Atropine ophthalmic Pregnancy and Breastfeeding Warnings
Atropine ophthalmic Pregnancy Warnings
Atropine ophthalmic has been assigned to pregnancy category C by the FDA. Animal studies have not been reported. There are no controlled data in human pregnancy. Atropine may be systemically absorbed after ocular administration. Atropine is only recommended for use during pregnancy when benefit outweighs risk.
Some experts recommend that the use of atropine during pregnancy be limited to its use as a preoperative, preanesthetic agent to reduce salivation and bronchial secretions. One case, in which atropine was successfully used to treat organophosphate poisoning in a woman at gestation week 35 has been reported. Atropine rapidly crosses the human placenta. In one study of 44 healthy pregnant women, a maximum umbilical to maternal vein ratio of 1.27 was observed 6 minutes after administration of 0.01 mg/kg intravenously. The corresponding umbilical and maternal vein atropine levels were 22 and 17 nmol/L, respectively. The concentrations after intramuscular injection were lower. In another study of 25 pregnant women, labeled atropine was given intravenously prior to delivery to quantify placental transfer and fetal distribution of the drug. The concentrations in the umbilical vein 1 and 5 minutes after injection were 12% and 93%, respectively, of the corresponding maternal value. Concentrations in the umbilical artery were approximately 50% of those in the umbilical vein during the same period. Studies have shown that administration of atropine to a pregnant woman during the last trimester can mask the effects of vagal stimulation on the fetal heart, producing tachycardia within 5 to 30 minutes after injection. Limited data have shown that atropine can suppress fetal breathing, although fetal hypoxia has not been observed. There has also been concern that atropine could reduce lower esophageal sphincter pressure enough to predispose the newborn to aspiration. Uterine contractility does not appear to be significantly affected by atropine. This is thought to be due to a decrease in the sensitivity of muscarinic receptors on myometrial tissue during pregnancy. The Collaborative Perinatal Project monitored 50,282 mother-child pairs, of which 401 pairs were exposed to atropine during lunar months 1 through 4. Of the 401 pairs, 25 malformed children were observed. The calculated crude relative risk for malformation associated with atropine was 0.96. These data do not support an association between the use of atropine and congenital defects. Of the 50,282 mother-child pairs, 2,323 pairs had been exposed to parasympatholytic drugs, in general. Of these 2,323 pairs, 168 malformed children were observed, yielding a crude relative risk of 1.13. These data support an possible association between the use of some parasympatholytic agents and congenital defects. The Michigan Medicaid surveillance study showed an association between the use of atropine and congenital defects (written communication, Franz Rosa, MD, Food and Drug Administration, 1994). This report is a retrospective study of 229,101 pregnant women, of whom 381 received atropine during the first trimester between 1985 to 1992. Eighteen total defects and 4 cardiovascular defects were observed (16 and 4 were expected, respectively). The incidences of total and cardiovascular defects were not statistically greater than expected. A statistically significant incidence of limb reduction defects was observed (2 observed; 0.4 expected). Cleft palate was not observed. Of the 229,101 deliveries, 3,996 had exposure to atropine at any time during pregnancy. There were no statistically significant differences between the observed and expected incidences of brain or eye abnormalities among these 3,996. These data support an association between the use of atropine and some congenital defects, although other factors, such as underlying disease(s) of the mother and concomitant medications were not controlled.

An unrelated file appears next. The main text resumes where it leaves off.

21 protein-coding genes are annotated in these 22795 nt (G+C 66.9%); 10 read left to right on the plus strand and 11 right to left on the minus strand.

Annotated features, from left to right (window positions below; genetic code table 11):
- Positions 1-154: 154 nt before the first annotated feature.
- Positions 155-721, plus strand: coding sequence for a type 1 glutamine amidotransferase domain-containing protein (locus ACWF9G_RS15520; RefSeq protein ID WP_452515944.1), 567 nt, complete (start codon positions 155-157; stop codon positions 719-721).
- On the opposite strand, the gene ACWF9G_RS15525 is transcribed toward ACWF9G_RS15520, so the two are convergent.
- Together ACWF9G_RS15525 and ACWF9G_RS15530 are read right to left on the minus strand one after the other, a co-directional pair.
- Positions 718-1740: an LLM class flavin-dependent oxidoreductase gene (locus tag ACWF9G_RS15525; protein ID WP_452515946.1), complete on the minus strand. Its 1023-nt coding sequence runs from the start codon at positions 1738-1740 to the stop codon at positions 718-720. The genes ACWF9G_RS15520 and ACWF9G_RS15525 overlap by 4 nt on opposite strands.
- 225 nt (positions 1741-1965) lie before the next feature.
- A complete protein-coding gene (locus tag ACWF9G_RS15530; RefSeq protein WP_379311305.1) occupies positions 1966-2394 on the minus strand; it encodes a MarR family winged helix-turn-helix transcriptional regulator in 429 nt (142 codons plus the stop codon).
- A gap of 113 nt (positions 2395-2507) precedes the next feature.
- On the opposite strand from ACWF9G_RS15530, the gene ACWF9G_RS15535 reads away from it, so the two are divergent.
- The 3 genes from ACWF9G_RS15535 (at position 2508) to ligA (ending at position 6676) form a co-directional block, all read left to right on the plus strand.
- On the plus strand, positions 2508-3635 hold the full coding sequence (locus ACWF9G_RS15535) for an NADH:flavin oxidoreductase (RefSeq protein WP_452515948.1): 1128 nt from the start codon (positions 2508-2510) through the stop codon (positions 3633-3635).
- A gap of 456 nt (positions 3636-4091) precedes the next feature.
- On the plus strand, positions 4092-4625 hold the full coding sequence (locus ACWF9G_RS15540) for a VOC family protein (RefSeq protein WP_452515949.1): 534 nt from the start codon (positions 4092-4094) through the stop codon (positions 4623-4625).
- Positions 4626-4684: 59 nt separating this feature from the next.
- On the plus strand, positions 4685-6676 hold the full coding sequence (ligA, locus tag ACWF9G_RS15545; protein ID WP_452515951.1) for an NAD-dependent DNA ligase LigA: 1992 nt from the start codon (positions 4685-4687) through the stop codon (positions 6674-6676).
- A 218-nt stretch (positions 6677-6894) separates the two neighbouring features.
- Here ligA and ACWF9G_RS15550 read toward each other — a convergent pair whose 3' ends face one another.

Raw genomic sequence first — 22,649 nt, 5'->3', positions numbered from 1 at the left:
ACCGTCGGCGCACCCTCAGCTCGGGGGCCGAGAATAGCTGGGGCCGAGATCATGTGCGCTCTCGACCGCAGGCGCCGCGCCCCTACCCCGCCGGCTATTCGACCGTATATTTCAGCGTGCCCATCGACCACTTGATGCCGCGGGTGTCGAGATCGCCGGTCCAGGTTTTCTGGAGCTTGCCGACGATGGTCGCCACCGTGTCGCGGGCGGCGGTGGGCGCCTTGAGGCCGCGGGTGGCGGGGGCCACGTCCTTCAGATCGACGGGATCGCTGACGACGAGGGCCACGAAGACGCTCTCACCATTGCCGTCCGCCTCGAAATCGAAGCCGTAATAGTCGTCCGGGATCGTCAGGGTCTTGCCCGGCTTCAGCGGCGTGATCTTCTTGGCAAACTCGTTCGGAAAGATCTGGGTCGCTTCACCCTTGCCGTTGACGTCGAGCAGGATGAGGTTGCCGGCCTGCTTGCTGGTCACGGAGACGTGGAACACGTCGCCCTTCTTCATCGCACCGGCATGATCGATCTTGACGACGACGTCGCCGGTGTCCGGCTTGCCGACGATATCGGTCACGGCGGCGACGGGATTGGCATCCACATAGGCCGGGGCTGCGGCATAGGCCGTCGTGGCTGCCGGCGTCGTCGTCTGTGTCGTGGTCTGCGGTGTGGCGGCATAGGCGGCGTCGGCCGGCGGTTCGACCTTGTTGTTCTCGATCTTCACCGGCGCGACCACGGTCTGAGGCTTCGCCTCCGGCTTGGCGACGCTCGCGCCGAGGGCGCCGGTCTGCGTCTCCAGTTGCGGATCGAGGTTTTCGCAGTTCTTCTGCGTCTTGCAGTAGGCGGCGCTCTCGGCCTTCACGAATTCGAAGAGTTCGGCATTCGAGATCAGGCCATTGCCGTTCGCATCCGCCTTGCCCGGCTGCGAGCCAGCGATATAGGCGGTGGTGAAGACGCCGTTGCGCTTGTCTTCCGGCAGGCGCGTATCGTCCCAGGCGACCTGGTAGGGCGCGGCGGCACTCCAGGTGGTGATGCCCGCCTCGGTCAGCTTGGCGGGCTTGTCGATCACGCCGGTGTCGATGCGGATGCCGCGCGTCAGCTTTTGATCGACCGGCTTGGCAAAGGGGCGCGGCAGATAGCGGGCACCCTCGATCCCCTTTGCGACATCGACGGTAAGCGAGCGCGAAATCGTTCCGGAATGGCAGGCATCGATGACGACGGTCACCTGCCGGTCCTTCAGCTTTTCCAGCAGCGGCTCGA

Atropine ophthalmic Breastfeeding Warnings
There are no data on the excretion of atropine into human milk. Atropine may be systemically absorbed after ocular administration. Some experts recommend cautious use of atropine during breast-feeding because of neonates' sensitivity to anticholinergic agents (probably because of immaturity of motor end-plates). The gastrointestinal bioavailability of atropine in neonates has not been reported. The American Academy of Pediatrics considers atropine to be compatible with breast-feeding.
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